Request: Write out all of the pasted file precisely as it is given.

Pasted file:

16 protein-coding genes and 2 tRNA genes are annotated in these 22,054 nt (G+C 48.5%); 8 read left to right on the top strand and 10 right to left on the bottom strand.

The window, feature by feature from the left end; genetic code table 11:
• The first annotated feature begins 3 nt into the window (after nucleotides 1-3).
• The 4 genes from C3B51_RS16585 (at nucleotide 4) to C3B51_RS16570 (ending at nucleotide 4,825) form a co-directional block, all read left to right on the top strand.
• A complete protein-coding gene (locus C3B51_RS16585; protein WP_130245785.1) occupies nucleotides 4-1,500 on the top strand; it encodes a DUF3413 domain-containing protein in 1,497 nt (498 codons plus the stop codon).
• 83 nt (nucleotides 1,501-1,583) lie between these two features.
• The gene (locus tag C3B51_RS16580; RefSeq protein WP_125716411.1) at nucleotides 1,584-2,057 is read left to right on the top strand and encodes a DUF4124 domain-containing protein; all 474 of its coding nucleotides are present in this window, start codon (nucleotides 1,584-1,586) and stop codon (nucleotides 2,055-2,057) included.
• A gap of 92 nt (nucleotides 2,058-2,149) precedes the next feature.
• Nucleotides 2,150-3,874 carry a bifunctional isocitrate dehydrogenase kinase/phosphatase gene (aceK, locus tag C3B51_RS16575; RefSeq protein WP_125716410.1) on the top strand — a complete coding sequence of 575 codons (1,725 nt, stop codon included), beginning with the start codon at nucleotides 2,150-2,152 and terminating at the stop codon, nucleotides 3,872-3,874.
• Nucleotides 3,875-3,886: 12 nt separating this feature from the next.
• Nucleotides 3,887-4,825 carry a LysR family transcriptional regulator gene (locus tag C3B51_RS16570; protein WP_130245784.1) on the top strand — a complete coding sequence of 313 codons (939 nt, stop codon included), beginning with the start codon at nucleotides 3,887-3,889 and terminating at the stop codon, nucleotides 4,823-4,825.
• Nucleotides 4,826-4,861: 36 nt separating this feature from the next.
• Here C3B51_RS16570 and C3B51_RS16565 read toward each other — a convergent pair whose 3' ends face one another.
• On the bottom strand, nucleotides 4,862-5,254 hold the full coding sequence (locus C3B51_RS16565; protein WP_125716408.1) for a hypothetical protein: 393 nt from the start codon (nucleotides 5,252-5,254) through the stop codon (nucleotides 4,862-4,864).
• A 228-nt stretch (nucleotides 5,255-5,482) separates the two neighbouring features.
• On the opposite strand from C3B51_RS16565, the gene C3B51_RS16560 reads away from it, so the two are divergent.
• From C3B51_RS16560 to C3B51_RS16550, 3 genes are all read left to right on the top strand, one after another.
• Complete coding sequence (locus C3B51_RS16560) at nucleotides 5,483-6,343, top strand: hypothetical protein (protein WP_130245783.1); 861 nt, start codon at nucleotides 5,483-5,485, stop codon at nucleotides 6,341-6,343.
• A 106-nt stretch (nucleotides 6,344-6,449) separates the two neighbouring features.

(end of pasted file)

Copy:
16 protein-coding genes and 2 tRNA genes are annotated in these 22,054 nt (G+C 48.5%); 8 read left to right on the top strand and 10 right to left on the bottom strand.

The window, feature by feature from the left end; genetic code table 11:
• The first annotated feature begins 3 nt into the window (after nucleotides 1-3).
• The 4 genes from C3B51_RS16585 (at nucleotide 4) to C3B51_RS16570 (ending at nucleotide 4,825) form a co-directional block, all read left to right on the top strand.
• A complete protein-coding gene (locus C3B51_RS16585; protein WP_130245785.1) occupies nucleotides 4-1,500 on the top strand; it encodes a DUF3413 domain-containing protein in 1,497 nt (498 codons plus the stop codon).
• 83 nt (nucleotides 1,501-1,583) lie between these two features.
• The gene (locus tag C3B51_RS16580; RefSeq protein WP_125716411.1) at nucleotides 1,584-2,057 is read left to right on the top strand and encodes a DUF4124 domain-containing protein; all 474 of its coding nucleotides are present in this window, start codon (nucleotides 1,584-1,586) and stop codon (nucleotides 2,055-2,057) included.
• A gap of 92 nt (nucleotides 2,058-2,149) precedes the next feature.
• Nucleotides 2,150-3,874 carry a bifunctional isocitrate dehydrogenase kinase/phosphatase gene (aceK, locus tag C3B51_RS16575; RefSeq protein WP_125716410.1) on the top strand — a complete coding sequence of 575 codons (1,725 nt, stop codon included), beginning with the start codon at nucleotides 2,150-2,152 and terminating at the stop codon, nucleotides 3,872-3,874.
• Nucleotides 3,875-3,886: 12 nt separating this feature from the next.
• Nucleotides 3,887-4,825 carry a LysR family transcriptional regulator gene (locus tag C3B51_RS16570; protein WP_130245784.1) on the top strand — a complete coding sequence of 313 codons (939 nt, stop codon included), beginning with the start codon at nucleotides 3,887-3,889 and terminating at the stop codon, nucleotides 4,823-4,825.
• Nucleotides 4,826-4,861: 36 nt separating this feature from the next.
• Here C3B51_RS16570 and C3B51_RS16565 read toward each other — a convergent pair whose 3' ends face one another.
• On the bottom strand, nucleotides 4,862-5,254 hold the full coding sequence (locus C3B51_RS16565; protein WP_125716408.1) for a hypothetical protein: 393 nt from the start codon (nucleotides 5,252-5,254) through the stop codon (nucleotides 4,862-4,864).
• A 228-nt stretch (nucleotides 5,255-5,482) separates the two neighbouring features.
• On the opposite strand from C3B51_RS16565, the gene C3B51_RS16560 reads away from it, so the two are divergent.
• From C3B51_RS16560 to C3B51_RS16550, 3 genes are all read left to right on the top strand, one after another.
• Complete coding sequence (locus C3B51_RS16560) at nucleotides 5,483-6,343, top strand: hypothetical protein (protein WP_130245783.1); 861 nt, start codon at nucleotides 5,483-5,485, stop codon at nucleotides 6,341-6,343.
• A 106-nt stretch (nucleotides 6,344-6,449) separates the two neighbouring features.